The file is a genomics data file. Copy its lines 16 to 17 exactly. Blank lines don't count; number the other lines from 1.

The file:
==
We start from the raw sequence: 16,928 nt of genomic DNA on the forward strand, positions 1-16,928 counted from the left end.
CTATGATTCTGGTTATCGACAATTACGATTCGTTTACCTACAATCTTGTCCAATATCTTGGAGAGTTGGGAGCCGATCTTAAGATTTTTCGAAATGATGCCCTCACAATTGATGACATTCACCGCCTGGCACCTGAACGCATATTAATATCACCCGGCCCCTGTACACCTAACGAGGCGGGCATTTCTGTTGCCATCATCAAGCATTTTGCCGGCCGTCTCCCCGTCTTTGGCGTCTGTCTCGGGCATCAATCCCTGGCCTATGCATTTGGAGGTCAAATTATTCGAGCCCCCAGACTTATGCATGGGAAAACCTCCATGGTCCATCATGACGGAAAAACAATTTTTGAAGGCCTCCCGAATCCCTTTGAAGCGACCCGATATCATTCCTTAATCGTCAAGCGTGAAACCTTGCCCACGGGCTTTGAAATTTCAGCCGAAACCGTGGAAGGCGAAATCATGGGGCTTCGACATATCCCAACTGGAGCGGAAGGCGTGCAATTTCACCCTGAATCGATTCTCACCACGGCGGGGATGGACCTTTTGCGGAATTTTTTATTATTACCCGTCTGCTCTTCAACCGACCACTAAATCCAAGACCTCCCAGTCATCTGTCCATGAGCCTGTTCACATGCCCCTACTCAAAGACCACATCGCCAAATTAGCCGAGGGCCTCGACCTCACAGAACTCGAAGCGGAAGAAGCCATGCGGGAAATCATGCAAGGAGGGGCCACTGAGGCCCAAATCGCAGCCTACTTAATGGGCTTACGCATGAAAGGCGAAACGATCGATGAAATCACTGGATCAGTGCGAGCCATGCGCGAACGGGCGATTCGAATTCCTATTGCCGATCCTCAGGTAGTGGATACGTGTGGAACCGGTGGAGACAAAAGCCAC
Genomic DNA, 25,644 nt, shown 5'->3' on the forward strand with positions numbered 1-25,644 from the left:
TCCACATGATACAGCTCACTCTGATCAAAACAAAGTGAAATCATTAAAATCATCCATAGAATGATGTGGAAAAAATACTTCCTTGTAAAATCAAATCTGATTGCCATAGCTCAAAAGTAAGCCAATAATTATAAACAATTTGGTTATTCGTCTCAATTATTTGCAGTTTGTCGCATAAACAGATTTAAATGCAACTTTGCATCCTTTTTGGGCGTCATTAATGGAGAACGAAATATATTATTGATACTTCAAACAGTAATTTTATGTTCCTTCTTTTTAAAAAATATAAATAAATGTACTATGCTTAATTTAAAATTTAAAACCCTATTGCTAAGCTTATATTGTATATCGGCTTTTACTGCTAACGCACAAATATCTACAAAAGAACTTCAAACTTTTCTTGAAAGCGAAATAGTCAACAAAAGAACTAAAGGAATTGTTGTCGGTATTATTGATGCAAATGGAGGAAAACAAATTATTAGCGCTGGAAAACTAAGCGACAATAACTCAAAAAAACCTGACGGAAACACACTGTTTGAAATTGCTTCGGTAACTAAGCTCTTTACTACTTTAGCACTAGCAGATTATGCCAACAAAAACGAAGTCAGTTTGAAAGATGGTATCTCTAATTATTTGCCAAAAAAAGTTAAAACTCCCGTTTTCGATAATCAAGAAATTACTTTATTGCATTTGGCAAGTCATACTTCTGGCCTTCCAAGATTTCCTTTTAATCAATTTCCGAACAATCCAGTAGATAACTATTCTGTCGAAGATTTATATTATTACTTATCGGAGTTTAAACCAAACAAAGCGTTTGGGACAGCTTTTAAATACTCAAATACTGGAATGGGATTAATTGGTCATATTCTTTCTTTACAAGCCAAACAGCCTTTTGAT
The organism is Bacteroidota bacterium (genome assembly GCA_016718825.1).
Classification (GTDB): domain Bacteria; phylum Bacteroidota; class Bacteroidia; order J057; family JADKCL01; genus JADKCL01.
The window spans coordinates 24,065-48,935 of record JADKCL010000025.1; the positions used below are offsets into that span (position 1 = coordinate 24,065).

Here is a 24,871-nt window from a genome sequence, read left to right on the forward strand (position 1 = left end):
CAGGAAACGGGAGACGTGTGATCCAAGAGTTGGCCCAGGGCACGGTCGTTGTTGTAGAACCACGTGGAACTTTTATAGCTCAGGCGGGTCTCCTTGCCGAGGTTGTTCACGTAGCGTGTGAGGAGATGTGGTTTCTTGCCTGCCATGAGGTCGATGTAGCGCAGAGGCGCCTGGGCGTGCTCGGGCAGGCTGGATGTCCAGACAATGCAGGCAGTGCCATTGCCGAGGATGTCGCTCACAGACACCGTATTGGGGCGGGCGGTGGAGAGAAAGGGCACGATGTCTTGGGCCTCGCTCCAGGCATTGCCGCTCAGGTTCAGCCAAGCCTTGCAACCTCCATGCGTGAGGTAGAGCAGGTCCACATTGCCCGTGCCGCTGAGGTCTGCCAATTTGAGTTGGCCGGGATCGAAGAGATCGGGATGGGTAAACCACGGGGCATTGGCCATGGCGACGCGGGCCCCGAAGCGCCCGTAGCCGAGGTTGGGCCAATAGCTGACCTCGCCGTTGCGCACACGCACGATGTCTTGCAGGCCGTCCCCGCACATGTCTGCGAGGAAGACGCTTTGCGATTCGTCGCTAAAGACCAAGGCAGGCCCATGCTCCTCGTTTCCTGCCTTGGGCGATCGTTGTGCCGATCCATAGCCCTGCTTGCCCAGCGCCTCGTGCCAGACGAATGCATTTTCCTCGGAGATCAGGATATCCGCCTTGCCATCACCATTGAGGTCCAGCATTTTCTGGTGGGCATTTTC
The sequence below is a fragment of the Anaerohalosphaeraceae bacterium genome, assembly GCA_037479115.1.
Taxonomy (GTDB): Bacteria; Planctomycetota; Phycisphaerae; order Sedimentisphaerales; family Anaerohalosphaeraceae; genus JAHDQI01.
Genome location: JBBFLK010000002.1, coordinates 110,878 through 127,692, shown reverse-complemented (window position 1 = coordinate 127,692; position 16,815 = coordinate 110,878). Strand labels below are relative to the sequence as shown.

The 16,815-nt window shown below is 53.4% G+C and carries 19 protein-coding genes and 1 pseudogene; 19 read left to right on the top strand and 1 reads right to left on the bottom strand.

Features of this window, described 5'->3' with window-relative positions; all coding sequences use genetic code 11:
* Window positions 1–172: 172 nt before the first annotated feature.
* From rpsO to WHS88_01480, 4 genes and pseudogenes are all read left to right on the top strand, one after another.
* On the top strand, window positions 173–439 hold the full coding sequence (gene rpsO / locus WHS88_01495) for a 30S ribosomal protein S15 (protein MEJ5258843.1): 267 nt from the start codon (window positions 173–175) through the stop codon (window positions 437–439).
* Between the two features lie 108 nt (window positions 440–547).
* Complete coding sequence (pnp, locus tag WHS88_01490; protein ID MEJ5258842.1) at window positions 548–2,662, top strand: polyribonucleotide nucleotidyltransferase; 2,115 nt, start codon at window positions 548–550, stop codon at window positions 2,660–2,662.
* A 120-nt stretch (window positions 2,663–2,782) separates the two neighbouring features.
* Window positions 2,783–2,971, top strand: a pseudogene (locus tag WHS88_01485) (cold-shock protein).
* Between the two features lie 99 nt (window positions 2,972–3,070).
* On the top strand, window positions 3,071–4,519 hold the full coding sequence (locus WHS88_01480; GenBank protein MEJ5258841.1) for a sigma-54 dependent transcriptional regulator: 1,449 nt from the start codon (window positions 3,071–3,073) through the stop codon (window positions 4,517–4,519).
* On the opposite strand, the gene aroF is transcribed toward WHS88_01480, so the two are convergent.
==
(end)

* From rpsO to WHS88_01480, 4 genes and pseudogenes are all read left to right on the top strand, one after another.
* On the top strand, window positions 173–439 hold the full coding sequence (gene rpsO / locus WHS88_01495) for a 30S ribosomal protein S15 (protein MEJ5258843.1): 267 nt from the start codon (window positions 173–175) through the stop codon (window positions 437–439).